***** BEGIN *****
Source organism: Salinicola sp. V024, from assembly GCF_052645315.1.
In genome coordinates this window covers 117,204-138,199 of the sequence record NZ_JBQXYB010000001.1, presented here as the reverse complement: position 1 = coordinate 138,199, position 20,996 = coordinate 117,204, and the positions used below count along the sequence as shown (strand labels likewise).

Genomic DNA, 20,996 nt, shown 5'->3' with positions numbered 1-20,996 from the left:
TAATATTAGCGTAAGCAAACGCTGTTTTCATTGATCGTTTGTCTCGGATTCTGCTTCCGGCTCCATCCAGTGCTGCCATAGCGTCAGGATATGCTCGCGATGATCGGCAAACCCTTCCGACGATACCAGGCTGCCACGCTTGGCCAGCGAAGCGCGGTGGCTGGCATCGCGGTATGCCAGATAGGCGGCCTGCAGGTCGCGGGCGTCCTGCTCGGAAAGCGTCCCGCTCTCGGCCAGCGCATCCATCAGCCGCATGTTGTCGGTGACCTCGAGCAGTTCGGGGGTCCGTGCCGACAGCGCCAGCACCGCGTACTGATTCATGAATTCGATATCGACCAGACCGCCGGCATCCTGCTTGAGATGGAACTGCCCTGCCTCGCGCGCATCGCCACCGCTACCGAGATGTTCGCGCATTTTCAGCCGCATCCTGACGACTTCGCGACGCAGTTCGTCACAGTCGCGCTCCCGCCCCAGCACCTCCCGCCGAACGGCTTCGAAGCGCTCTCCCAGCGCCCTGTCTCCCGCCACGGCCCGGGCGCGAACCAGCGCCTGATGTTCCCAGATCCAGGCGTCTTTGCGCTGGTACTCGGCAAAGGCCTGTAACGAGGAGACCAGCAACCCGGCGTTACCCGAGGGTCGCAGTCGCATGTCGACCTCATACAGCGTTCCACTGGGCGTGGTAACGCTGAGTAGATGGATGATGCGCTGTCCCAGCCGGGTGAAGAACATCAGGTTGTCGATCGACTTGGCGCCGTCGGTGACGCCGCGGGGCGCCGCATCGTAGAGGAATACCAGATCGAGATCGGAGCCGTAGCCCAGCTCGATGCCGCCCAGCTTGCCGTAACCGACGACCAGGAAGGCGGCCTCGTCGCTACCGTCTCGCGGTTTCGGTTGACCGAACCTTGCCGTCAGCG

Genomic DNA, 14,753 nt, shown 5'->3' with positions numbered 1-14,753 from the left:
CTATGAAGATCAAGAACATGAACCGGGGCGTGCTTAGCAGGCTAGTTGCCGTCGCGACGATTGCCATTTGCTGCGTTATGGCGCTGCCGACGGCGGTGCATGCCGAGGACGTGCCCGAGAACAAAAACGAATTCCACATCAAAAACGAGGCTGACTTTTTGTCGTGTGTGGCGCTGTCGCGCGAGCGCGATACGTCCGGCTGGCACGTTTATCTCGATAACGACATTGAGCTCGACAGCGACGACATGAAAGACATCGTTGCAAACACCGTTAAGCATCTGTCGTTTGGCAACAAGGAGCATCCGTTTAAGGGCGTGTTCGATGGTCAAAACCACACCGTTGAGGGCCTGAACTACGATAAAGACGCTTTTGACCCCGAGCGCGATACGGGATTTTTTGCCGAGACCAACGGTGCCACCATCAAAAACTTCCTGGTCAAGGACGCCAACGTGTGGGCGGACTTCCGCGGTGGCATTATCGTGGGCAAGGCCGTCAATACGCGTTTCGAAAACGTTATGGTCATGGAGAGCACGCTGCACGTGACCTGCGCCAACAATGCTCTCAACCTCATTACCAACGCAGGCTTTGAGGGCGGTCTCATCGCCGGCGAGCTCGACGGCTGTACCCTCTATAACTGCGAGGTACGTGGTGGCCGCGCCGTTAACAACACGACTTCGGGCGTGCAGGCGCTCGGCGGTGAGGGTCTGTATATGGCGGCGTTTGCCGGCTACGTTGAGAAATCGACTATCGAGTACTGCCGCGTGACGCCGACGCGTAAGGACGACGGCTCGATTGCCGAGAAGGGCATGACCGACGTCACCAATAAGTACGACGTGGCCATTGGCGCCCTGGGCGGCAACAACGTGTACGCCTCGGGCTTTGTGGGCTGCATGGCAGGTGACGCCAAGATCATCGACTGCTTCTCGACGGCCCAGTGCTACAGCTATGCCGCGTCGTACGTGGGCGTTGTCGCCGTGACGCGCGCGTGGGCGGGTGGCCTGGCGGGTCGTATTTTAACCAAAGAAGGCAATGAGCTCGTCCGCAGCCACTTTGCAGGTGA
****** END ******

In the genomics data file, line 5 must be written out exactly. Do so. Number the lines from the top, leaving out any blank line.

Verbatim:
Genomic DNA, 14,753 nt, shown 5'->3' with positions numbered 1-14,753 from the left: